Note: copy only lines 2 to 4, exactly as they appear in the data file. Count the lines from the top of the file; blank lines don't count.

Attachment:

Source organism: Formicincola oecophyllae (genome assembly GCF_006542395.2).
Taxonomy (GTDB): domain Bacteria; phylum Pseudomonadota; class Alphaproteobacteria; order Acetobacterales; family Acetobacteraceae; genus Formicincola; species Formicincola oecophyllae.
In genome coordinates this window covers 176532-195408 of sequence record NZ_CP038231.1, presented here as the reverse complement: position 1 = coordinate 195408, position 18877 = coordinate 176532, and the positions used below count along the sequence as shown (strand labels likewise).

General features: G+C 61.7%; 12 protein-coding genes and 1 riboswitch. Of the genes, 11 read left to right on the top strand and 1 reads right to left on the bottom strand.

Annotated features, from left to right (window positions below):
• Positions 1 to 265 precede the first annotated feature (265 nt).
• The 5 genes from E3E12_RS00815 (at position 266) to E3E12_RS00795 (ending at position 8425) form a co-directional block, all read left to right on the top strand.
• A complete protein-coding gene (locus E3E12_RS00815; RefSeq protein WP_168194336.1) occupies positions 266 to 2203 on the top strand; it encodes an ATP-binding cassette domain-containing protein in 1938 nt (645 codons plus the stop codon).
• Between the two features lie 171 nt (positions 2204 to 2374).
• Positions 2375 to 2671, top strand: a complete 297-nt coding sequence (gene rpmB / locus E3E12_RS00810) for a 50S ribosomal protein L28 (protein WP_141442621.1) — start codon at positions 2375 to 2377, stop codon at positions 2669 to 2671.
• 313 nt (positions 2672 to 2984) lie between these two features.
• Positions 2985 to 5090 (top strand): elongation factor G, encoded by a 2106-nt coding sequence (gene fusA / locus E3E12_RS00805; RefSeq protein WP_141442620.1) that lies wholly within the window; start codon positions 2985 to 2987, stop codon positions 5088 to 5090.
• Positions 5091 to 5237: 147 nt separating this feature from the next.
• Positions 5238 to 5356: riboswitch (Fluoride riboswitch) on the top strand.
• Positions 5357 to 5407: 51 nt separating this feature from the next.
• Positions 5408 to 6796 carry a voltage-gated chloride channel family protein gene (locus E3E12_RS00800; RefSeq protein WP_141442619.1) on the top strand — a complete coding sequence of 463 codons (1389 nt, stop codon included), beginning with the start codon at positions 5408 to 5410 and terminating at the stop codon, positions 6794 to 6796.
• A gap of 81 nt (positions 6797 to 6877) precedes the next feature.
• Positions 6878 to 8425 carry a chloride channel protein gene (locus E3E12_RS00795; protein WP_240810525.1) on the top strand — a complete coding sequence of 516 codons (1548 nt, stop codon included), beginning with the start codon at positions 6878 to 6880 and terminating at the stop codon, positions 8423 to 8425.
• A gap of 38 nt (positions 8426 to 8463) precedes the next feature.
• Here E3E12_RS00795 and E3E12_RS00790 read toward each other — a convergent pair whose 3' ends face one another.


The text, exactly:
Taxonomy (GTDB): domain Bacteria; phylum Pseudomonadota; class Alphaproteobacteria; order Acetobacterales; family Acetobacteraceae; genus Formicincola; species Formicincola oecophyllae.
In genome coordinates this window covers 176532-195408 of sequence record NZ_CP038231.1, presented here as the reverse complement: position 1 = coordinate 195408, position 18877 = coordinate 176532, and the positions used below count along the sequence as shown (strand labels likewise).

General features: G+C 61.7%; 12 protein-coding genes and 1 riboswitch. Of the genes, 11 read left to right on the top strand and 1 reads right to left on the bottom strand.